Applause fills the radio studio when the host mentions the tens of thousands of Ecuadoreans who poured into the streets in protest, withstood clouds of tear gas and eventually forced President Lucio Gutierrez from office.
“A minute of applause. For whom? For you,” program chief Luis Pozo told listeners Thursday, holding the microphone close. “In eight days of protests, we’ve been able to get rid of Lucio Gutierrez!”
His alternative radio station, La Luna 99.3 FM, played a key role in crystallizing public disillusionment with Gutierrez and galvanizing protests that brought down his government Wednesday.
Gutierrez was still in Ecuador on Friday and was believed to be stranded inside the Brazilian ambassador’s residence waiting to leave for Brazil, which has granted him asylum. Dozens of protesters blocked the compound’s two main gates.
While the protesters chanted “Lucio, turn yourself in!,” La Luna listeners called in to congratulate the radio station for coordinating a triumphant protest movement.
The station had backed Gutierrez when the ex-army colonel was elected in 2002 on pledges of doing away with corruption and helping the poor. But its left-leaning directors, along with many in Ecuador, grew to revile Gutierrez as they perceived him to be taking on dictatorial powers while turning a blind eye to corruption and not fulfilling his promises.
In recent weeks, commentators on La Luna – which means “The Moon” – began demanding Gutierrez’s ouster and opened the phone lines to angry callers, who said street protests were the only solution. The station promoted protests with nightly themes: marchers banged on pots and pans one night, popped balloons in the streets the next and then hurled toilet paper.
The protests received strong backing from La Luna director Paco Velasco, who called Gutierrez a “traitor” and “dictator,” predicting his government would soon fall.
The cause resonated with a wide range of people, from retirees to housewives with children, who all took to the streets. Past uprisings in the South American country usually have been led by unionists, students or indigenous groups.
“For the first time in Ecuador, there were protests without leaders,” Pozo said. “It was people’s indignation against all of the politicians, against traditional politics.”
Protesters drew their main slogan from Gutierrez’s own words. After opponents shouted insults outside his home last week, he called them “forajidos,” or “outlaws.”
The radio station embraced the term on the air, and T-shirts began to appear with the slogan “I’m an outlaw.” A banner on the studio wall reads, “We are outlaws.”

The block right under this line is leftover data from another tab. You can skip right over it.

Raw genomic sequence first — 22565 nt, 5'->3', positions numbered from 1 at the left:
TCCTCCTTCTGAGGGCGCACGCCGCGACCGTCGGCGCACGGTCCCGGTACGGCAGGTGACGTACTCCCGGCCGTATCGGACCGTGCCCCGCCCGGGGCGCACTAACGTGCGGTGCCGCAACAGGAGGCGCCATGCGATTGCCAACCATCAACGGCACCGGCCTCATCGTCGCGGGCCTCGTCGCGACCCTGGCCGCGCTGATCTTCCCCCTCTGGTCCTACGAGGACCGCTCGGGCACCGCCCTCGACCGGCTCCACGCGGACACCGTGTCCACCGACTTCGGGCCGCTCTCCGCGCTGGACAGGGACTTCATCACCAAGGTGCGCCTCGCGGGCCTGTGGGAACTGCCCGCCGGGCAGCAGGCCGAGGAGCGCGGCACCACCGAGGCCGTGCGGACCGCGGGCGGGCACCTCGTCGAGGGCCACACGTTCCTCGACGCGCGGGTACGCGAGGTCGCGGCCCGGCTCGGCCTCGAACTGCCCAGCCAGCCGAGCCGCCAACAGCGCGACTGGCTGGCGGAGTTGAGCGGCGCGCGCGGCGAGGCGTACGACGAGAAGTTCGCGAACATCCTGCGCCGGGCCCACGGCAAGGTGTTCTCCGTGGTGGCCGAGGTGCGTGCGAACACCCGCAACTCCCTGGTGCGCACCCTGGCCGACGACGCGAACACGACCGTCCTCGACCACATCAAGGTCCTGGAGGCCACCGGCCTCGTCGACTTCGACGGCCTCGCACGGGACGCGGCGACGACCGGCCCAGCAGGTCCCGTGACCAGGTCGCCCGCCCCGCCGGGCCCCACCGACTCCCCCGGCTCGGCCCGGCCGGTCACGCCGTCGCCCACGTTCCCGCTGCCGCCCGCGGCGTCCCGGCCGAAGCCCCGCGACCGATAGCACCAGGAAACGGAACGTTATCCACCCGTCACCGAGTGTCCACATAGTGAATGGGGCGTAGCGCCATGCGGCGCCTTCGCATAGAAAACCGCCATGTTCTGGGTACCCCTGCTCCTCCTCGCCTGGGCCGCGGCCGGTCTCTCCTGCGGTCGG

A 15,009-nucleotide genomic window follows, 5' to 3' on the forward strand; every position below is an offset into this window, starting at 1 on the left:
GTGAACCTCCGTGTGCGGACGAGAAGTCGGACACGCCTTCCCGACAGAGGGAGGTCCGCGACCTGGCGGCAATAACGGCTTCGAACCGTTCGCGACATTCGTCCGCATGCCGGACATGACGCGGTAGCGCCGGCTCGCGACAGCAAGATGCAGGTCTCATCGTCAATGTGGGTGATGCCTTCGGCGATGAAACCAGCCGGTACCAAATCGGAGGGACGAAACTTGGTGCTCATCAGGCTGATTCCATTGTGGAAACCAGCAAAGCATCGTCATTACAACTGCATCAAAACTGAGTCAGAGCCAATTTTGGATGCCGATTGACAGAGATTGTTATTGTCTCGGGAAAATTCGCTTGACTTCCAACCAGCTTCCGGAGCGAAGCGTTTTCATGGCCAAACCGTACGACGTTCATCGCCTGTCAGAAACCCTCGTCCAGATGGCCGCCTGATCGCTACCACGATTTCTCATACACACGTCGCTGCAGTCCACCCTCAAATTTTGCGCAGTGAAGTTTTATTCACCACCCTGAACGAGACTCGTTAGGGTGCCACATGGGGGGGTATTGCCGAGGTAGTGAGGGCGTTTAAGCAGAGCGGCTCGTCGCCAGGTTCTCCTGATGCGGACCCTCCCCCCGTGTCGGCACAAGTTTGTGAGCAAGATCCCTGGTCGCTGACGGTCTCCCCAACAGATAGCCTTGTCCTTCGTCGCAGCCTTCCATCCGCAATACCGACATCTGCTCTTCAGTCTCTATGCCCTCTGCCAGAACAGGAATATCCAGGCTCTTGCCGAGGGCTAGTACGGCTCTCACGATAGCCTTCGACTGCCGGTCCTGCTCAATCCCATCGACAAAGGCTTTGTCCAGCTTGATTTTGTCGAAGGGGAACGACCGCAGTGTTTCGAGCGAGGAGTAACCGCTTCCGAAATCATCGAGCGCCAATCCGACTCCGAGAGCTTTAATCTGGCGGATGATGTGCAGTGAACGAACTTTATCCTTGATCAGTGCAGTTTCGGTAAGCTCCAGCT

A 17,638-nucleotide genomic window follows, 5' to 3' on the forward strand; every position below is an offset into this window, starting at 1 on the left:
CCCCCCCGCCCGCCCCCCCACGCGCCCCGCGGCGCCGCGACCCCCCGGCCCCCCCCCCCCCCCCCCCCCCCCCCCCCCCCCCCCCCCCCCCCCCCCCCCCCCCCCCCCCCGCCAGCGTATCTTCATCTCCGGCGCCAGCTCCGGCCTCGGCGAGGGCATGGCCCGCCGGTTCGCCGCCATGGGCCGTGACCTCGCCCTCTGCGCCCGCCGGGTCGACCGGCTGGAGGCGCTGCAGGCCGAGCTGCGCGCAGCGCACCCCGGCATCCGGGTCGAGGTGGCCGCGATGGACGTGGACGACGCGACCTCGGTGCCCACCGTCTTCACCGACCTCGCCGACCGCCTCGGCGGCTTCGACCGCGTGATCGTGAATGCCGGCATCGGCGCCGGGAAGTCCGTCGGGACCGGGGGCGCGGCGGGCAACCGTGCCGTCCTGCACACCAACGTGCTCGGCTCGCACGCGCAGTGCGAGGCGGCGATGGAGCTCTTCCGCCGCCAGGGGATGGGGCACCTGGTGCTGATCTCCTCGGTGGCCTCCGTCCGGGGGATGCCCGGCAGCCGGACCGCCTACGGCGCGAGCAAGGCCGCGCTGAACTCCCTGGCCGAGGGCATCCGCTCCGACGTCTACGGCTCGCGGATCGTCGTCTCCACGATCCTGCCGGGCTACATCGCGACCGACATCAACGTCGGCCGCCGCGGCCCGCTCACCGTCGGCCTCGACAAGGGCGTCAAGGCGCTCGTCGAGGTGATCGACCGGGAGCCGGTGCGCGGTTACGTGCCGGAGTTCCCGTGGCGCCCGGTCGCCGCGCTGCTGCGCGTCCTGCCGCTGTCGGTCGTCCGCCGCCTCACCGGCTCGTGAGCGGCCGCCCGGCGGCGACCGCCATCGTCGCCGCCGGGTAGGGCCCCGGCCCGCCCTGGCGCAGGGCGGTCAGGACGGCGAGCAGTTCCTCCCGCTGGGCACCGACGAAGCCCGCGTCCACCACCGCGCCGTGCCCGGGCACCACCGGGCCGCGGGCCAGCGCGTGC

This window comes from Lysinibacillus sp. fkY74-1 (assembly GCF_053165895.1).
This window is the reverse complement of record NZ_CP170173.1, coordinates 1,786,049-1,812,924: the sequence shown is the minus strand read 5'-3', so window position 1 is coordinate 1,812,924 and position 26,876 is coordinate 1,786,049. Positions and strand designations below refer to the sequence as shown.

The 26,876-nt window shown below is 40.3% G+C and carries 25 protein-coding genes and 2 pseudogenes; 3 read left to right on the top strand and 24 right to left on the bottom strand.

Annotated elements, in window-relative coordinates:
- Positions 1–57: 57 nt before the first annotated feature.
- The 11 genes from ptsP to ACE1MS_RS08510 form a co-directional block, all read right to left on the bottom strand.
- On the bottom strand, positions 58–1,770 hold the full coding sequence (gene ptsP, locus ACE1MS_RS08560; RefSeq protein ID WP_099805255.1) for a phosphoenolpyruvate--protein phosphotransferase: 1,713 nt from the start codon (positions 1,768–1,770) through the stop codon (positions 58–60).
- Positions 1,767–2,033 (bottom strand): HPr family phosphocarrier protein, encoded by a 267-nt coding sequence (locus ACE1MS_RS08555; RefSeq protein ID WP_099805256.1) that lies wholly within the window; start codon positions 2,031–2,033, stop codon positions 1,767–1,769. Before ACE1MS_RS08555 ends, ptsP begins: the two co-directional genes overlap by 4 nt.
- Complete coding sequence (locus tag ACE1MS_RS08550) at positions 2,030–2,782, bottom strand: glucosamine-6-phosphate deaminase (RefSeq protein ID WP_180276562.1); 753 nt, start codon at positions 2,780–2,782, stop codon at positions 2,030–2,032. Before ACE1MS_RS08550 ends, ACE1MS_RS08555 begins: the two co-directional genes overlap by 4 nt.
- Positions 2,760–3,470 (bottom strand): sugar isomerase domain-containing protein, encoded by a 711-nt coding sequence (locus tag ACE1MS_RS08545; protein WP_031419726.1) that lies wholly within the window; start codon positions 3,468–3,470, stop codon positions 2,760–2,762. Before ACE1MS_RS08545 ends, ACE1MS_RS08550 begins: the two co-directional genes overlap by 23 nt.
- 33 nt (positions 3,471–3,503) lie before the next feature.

Velasco, a 46-year-old former university professor, said he has paid a high personal price, as he and his family received repeated death threats. He sent his family into hiding, and he began sleeping at the station or with friends.
“These last eight days have been bitter,” Velasco said. “I haven’t been able to sleep.”
Dozens of government supporters descended on the station with torches April 15, shouting insults that led to a scuffle. No one was injured. But as anti-government protests persisted, station employees noticed interference in the signal.
Pozo said it seemed the military was trying to jam broadcasts. The transmitter’s power also mysteriously went out, but the station kept broadcasting.
Government supporters accused La Luna of fomenting violence, while its defenders insisted peaceful protests promoted by the station were vital to ousting Gutierrez.
“It wouldn’t have been possible without this radio station,” said Jose Manjarrez, a 63-year-old sign-maker who joined the marches with his wife and children.
“This station is like the voice of the people,” said Ataulfo Tobar, 51, the station manager who also wrote many of its protest songs.
La Luna’s managers say the station is funded through advertising and has maintained its independence.
Years ago, Velasco used the station to help lead opposition to another president, Abdala Bucaram, who was accused of corruption and removed from office by Congress in 1997 for “mental incapacity.”
When Wednesday’s news came that Congress voted to remove Gutierrez from office, hundreds of revelers crowded outside the radio station waving flags, witnesses said. Inside, people hugged and broke into singing the national anthem.
“I cried when Lucio was overthrown,” Pozo said. “I usually don’t cry, but the tears just fell as I sang the national anthem.”
Ian James, The Guardian